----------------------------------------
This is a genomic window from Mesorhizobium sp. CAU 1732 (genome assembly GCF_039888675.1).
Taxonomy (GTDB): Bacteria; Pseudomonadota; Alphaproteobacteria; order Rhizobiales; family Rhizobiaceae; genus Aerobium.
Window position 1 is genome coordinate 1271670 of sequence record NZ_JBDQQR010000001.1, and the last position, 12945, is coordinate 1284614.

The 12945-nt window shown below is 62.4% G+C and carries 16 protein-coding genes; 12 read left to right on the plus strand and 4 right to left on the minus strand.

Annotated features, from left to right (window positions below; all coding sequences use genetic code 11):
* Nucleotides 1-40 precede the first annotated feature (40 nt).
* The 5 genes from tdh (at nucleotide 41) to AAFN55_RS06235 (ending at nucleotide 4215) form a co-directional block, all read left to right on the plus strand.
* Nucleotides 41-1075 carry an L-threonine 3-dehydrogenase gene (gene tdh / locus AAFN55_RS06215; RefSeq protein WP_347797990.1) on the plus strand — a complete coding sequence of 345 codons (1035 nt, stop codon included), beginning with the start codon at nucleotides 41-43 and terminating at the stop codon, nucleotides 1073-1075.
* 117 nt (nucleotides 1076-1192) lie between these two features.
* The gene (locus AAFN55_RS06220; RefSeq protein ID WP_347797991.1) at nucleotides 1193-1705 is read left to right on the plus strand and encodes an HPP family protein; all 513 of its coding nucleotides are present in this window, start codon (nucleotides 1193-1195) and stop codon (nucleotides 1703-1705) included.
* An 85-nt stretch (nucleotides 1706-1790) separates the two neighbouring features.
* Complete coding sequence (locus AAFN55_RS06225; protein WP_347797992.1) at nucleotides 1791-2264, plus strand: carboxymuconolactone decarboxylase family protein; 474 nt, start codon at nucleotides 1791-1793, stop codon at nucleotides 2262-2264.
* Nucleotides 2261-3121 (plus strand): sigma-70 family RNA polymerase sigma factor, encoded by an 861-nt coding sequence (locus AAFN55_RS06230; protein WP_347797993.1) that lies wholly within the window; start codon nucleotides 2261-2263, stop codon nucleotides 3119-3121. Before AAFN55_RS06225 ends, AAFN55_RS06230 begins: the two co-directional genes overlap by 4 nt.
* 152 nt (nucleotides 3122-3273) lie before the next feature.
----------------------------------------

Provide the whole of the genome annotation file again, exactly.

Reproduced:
This is a genomic window from Mesorhizobium sp. CAU 1732 (genome assembly GCF_039888675.1).
Taxonomy (GTDB): Bacteria; Pseudomonadota; Alphaproteobacteria; order Rhizobiales; family Rhizobiaceae; genus Aerobium.
Window position 1 is genome coordinate 1271670 of sequence record NZ_JBDQQR010000001.1, and the last position, 12945, is coordinate 1284614.

The 12945-nt window shown below is 62.4% G+C and carries 16 protein-coding genes; 12 read left to right on the plus strand and 4 right to left on the minus strand.

Annotated features, from left to right (window positions below; all coding sequences use genetic code 11):
* Nucleotides 1-40 precede the first annotated feature (40 nt).
* The 5 genes from tdh (at nucleotide 41) to AAFN55_RS06235 (ending at nucleotide 4215) form a co-directional block, all read left to right on the plus strand.
* Nucleotides 41-1075 carry an L-threonine 3-dehydrogenase gene (gene tdh / locus AAFN55_RS06215; RefSeq protein WP_347797990.1) on the plus strand — a complete coding sequence of 345 codons (1035 nt, stop codon included), beginning with the start codon at nucleotides 41-43 and terminating at the stop codon, nucleotides 1073-1075.
* 117 nt (nucleotides 1076-1192) lie between these two features.
* The gene (locus AAFN55_RS06220; RefSeq protein ID WP_347797991.1) at nucleotides 1193-1705 is read left to right on the plus strand and encodes an HPP family protein; all 513 of its coding nucleotides are present in this window, start codon (nucleotides 1193-1195) and stop codon (nucleotides 1703-1705) included.
* An 85-nt stretch (nucleotides 1706-1790) separates the two neighbouring features.
* Complete coding sequence (locus AAFN55_RS06225; protein WP_347797992.1) at nucleotides 1791-2264, plus strand: carboxymuconolactone decarboxylase family protein; 474 nt, start codon at nucleotides 1791-1793, stop codon at nucleotides 2262-2264.
* Nucleotides 2261-3121 (plus strand): sigma-70 family RNA polymerase sigma factor, encoded by an 861-nt coding sequence (locus AAFN55_RS06230; protein WP_347797993.1) that lies wholly within the window; start codon nucleotides 2261-2263, stop codon nucleotides 3119-3121. Before AAFN55_RS06225 ends, AAFN55_RS06230 begins: the two co-directional genes overlap by 4 nt.
* 152 nt (nucleotides 3122-3273) lie before the next feature.